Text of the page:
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Harnessing digital health to objectively assess cancer-related fatigue: The impact of fatigue on mobility performance.

Sada YH, Poursina O, Zhou H, Workeneh BT, Maddali SV, Najafi B. Harnessing digital health to objectively assess cancer-related fatigue: The impact of fatigue on mobility performance. PLoS ONE. 2021 Feb 26; 16(2):e0246101.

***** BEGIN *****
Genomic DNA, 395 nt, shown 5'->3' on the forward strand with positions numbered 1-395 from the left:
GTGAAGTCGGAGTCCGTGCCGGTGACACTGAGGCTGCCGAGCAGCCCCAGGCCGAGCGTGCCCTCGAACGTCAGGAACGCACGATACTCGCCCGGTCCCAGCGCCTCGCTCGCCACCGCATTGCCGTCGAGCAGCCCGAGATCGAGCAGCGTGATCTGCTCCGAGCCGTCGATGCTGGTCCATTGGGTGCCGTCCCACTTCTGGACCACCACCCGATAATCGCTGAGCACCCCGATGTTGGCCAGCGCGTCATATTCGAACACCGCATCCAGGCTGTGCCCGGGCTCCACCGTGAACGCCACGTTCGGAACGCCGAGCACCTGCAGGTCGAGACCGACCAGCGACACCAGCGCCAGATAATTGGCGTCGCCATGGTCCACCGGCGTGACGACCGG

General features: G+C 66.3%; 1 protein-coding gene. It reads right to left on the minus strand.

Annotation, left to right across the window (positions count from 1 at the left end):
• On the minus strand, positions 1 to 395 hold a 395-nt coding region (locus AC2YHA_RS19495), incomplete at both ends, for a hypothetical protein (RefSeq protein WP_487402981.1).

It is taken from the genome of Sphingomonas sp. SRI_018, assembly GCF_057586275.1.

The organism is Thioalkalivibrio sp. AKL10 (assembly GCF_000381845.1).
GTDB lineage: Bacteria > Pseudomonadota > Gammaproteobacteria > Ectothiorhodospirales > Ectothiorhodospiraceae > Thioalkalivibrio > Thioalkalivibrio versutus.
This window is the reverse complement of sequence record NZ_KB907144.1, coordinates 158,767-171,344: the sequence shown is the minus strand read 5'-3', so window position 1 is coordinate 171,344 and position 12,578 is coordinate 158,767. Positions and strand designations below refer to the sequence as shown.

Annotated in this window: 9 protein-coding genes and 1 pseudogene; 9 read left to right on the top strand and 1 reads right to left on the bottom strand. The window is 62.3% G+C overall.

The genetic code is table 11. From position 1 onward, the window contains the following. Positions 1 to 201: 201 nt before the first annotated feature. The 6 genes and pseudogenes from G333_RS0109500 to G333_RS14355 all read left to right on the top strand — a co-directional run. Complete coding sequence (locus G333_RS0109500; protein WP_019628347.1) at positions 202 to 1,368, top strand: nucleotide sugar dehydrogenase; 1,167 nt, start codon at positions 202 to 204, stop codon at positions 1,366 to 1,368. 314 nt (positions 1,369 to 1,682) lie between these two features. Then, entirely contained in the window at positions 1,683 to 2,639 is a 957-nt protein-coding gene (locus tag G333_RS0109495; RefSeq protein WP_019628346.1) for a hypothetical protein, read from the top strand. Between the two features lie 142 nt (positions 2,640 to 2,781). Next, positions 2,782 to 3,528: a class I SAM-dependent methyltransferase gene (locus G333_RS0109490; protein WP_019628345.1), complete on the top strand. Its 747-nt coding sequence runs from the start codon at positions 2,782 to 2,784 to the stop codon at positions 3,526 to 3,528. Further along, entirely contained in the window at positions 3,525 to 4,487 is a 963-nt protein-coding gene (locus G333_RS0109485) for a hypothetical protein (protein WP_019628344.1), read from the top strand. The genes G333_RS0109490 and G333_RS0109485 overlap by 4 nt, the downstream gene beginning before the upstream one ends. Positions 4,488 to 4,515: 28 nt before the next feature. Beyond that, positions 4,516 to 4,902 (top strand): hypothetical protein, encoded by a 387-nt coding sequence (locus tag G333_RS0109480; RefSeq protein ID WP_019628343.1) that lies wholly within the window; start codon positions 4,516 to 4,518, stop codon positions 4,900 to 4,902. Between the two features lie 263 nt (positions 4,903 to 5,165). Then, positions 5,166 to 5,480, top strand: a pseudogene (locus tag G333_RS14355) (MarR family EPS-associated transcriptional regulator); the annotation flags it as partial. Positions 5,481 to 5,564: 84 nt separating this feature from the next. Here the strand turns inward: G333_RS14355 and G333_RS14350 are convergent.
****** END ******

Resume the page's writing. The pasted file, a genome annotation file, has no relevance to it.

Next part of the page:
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OBJECTIVE: Cancer-related fatigue (CRF) is highly prevalent among cancer survivors, which may have long-term effects on physical activity and quality of life. CRF is assessed by self-report or clinical observation, which may limit timely diagnosis and management. In this study, we examined the effect of CRF on mobility performance measured by a wearable pendant sensor. METHODS: This is a secondary analysis of a clinical trial evaluating the benefit of exercise in cancer survivors with chemotherapy-induced peripheral neuropathy (CIPN). CRF status was classified based on a Functional Assessment of Chronic Illness Therapy-Fatigue (FACIT-F) score = 33. Among 28 patients (age = 65.7±9.8 years old, BMI = 26.9±4.1kg/m2, sex = 32.9%female) with database variables of interest, twenty-one subjects (75.9%) were classified as non-CRF. Mobility performance, including behavior (sedentary, light, and moderate to vigorous activity (MtV)), postures (sitting, standing, lying, and walking), and locomotion (e.g., steps, postural transitions) were measured using a validated pendant-sensor over 24-hours. Baseline psychosocial, Functional Assessment of Cancer Therapy-General (FACT-G), Falls Efficacy Scale-International (FES-I), and motor-capacity assessments including gait (habitual speed, fast speed, and dual-task speed) and static balance were also performed. RESULTS: Both groups had similar baseline clinical and psychosocial characteristics, except for body-mass index (BMI), FACT-G, FACIT-F, and FES-I (p < 0.050). The groups did not differ on motor-capacity. However, the majority of mobility performance parameters were different between groups with large to very large effect size, Cohen''s d ranging from 0.91 to 1.59. Among assessed mobility performance, the largest effect sizes were observed for sedentary-behavior (d = 1.59, p = 0.006), light-activity (d = 1.48, p = 0.009), and duration of sitting+lying (d = 1.46, p = 0.016). The largest correlations between mobility performance and FACIT-F were observed for sitting+lying (rho = -0.67, p < 0.001) and the number of steps per day (rho = 0.60, p = 0.001). CONCLUSION: The results of this study suggest that sensor-based mobility performance monitoring could be considered as a potential digital biomarker for CRF assessment. Future studies warrant evaluating utilization of mobility performance to track changes in CRF over time, response to CRF-related interventions, and earlier detection of CRF.

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